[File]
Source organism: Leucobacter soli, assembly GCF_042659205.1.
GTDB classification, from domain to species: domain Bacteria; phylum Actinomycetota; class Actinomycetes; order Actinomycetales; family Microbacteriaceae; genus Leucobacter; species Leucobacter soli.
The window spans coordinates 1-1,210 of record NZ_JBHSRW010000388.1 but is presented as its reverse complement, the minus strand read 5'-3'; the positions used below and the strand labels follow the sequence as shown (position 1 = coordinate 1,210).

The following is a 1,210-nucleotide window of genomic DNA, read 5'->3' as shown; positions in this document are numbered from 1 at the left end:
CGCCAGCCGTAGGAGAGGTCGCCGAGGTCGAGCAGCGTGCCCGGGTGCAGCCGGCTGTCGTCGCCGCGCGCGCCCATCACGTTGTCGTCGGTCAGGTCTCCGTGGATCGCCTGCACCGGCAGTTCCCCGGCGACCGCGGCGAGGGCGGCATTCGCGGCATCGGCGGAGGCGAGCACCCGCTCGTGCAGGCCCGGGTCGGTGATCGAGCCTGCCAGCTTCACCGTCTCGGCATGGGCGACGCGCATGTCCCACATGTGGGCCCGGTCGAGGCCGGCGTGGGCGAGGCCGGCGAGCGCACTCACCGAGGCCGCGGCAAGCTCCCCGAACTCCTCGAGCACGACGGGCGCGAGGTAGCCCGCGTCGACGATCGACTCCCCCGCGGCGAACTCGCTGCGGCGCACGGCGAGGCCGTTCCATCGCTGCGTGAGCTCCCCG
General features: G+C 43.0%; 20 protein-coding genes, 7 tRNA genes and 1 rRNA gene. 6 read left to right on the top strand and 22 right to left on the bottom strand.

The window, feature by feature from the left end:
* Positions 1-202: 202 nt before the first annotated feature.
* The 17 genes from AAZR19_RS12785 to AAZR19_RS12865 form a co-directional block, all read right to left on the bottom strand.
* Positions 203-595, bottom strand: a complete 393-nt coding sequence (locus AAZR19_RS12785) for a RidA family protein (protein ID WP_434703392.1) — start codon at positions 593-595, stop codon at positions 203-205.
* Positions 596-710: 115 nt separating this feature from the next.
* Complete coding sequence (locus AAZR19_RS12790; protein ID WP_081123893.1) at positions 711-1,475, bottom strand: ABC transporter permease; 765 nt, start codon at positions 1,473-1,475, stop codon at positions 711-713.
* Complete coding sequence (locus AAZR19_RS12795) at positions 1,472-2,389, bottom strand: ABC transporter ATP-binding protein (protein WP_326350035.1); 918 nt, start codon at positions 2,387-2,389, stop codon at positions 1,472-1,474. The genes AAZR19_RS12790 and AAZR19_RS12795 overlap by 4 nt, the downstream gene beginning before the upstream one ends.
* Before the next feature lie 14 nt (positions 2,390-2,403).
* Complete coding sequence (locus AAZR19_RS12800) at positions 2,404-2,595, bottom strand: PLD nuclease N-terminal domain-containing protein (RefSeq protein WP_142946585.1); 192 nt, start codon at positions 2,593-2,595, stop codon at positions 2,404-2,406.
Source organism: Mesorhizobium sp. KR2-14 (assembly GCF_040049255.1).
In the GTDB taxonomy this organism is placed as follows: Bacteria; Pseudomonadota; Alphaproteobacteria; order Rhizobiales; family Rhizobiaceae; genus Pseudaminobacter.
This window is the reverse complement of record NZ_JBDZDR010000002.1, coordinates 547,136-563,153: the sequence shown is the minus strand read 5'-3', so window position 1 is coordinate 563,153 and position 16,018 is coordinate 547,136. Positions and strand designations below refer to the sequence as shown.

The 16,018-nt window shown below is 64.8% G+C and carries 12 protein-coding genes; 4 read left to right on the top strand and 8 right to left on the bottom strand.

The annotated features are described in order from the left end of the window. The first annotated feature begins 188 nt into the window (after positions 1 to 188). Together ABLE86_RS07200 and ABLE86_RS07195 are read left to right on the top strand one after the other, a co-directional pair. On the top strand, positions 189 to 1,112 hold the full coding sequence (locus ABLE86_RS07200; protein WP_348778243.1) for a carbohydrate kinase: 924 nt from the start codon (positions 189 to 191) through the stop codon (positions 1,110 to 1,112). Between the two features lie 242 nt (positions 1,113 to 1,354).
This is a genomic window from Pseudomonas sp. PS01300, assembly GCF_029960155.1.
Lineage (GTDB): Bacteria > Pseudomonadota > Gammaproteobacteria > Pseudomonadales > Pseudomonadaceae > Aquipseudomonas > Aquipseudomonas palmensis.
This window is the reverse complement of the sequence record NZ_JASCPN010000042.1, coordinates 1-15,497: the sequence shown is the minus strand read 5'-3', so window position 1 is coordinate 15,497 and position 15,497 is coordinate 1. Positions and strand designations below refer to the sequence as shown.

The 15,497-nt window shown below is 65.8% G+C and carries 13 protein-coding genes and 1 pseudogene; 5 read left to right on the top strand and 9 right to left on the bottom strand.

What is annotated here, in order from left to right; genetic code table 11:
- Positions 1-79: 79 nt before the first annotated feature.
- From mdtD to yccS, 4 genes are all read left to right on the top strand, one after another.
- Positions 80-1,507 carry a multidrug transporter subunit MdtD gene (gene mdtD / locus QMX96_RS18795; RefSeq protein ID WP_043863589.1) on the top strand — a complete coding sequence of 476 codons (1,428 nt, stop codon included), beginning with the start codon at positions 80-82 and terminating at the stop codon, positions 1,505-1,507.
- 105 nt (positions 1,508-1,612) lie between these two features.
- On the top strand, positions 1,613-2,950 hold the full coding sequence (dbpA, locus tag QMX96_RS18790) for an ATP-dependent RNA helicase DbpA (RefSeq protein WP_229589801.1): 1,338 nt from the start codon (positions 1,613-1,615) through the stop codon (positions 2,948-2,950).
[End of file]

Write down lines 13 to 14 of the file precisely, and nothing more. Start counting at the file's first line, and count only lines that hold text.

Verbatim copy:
* Complete coding sequence (locus AAZR19_RS12795) at positions 1,472-2,389, bottom strand: ABC transporter ATP-binding protein (protein WP_326350035.1); 918 nt, start codon at positions 2,387-2,389, stop codon at positions 1,472-1,474. The genes AAZR19_RS12790 and AAZR19_RS12795 overlap by 4 nt, the downstream gene beginning before the upstream one ends.
* Before the next feature lie 14 nt (positions 2,390-2,403).